That’s right. In landlocked Central Texas. Guess it figures that if North America’s first inland surfing destination had to be anywhere it would be in Austin. Kinda weird.
NLand Surf Park, a 14-acre man-made lagoon featuring world-class waves, according to a company news release, opened Friday in the heart of the Texas Hill Country 10 minutes east of Austin’s airport off Texas 71.
The lagoon features head-high barreling waves with a 30-second ride for expert surfers, less intense waves for novices, and gentle ones for children and beginners, spokesman Chris Jones said in the release. Equivalent to nine football fields, it can accommodate 120 or more surfers at a time.
"Bringing surfing to the Texas Hill Country has resonated with surfers around the globe. We are humbled,” Jones said in an email Tuesday after the weekend opening. “Austin's new home break was teaming with seasoned surfers, kids and new surfers. They all left the lagoon with big smiles.”
The park was built by Austin-based NLand in partnership with the Spanish firm Wavegarden, founded by engineer Josema Odriozola and sports economist Karin Frisch, who had previously teamed up to build skate parks. The pair built the company’s first surf park, Surf Snowdonia, a year ago in Britain.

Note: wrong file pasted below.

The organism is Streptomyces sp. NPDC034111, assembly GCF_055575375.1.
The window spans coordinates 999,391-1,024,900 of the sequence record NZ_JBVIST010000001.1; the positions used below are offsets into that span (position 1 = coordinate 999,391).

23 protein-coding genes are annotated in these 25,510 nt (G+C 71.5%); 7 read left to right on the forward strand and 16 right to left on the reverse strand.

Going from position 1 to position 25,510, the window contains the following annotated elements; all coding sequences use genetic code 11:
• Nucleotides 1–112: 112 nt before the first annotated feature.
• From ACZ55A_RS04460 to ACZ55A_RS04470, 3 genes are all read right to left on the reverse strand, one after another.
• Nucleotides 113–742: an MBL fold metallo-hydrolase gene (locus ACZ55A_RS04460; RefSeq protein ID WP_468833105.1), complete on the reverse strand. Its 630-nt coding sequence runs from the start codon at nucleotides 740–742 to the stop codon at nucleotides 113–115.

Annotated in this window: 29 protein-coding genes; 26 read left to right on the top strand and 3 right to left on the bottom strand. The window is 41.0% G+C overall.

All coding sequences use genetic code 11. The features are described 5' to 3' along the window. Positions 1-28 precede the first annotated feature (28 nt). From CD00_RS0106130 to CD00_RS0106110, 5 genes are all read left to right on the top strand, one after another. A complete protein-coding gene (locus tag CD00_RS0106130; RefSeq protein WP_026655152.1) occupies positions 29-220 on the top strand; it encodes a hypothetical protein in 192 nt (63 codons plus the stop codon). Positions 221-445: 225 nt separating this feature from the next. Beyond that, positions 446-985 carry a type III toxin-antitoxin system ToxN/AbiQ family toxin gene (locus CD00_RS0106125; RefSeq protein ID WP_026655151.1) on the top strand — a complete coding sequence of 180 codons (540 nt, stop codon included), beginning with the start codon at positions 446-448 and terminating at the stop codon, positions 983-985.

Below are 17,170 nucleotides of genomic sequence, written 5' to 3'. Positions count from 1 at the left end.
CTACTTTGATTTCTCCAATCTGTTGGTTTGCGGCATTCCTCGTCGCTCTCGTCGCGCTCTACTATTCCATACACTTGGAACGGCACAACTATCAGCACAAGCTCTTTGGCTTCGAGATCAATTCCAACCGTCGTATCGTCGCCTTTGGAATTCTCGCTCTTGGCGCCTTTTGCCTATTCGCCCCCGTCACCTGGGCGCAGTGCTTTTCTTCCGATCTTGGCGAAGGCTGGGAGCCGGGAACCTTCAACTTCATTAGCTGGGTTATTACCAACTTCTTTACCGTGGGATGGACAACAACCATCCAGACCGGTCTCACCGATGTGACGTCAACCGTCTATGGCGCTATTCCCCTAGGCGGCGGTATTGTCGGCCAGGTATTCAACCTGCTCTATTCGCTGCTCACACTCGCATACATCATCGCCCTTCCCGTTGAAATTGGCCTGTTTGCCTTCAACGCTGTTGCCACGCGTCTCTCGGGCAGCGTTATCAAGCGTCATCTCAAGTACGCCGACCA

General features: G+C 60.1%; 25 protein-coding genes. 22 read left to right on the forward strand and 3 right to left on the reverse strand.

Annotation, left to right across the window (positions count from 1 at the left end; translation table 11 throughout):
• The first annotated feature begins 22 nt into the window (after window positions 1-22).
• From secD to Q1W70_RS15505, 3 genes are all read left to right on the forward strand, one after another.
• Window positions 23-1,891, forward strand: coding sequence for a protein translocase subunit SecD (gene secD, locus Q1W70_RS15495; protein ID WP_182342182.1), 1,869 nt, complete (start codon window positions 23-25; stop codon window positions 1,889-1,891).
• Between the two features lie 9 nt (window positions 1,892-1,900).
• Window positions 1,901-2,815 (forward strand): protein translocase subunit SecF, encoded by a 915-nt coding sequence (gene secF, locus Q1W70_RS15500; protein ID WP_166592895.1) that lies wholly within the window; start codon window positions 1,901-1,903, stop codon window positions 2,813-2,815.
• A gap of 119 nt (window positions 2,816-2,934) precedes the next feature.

"As a surfer and an engineer, NLand has been a dream of mine for the past 20 years,” NLand founder and Colorado beer heir Doug Coors said in the news release. “We have had our share of challenges, but they are behind us and I look forward to sharing our waves with the world."
Among the challenges was a series of lawsuits filed in Travis County state and federal courts dealing with health and safety, according to the Austin American-Statesman. The two sides reached a deal three days before the park was to open in which NLand agreed to send the county daily water-quality reports.
The self-sustaining lagoon contains more than 11 million gallons of rainwater collected from the property. The rainwater is channeled to a wet pond where it’s bio-filtered by algae and fish before it moves to a reservoir and through the filtration system for treatment, the company says.
"My family has a rich history of water conservation and environmental stewardship. I am proud to continue that tradition of innovation and sustainability,” Coors said in the release.
For the serious surfer, SurferToday put out a bullet list of things you should know about the surf park, for example: “The technology behind Wavegarden is based on the movement of a blade called a wave foil.”
For starters, the park will be open from 11 a.m. to 8 p.m. Tuesday through Sunday and from 2 p.m. to 7 p.m. on Mondays.
Surf’s up! In the Hill Country!
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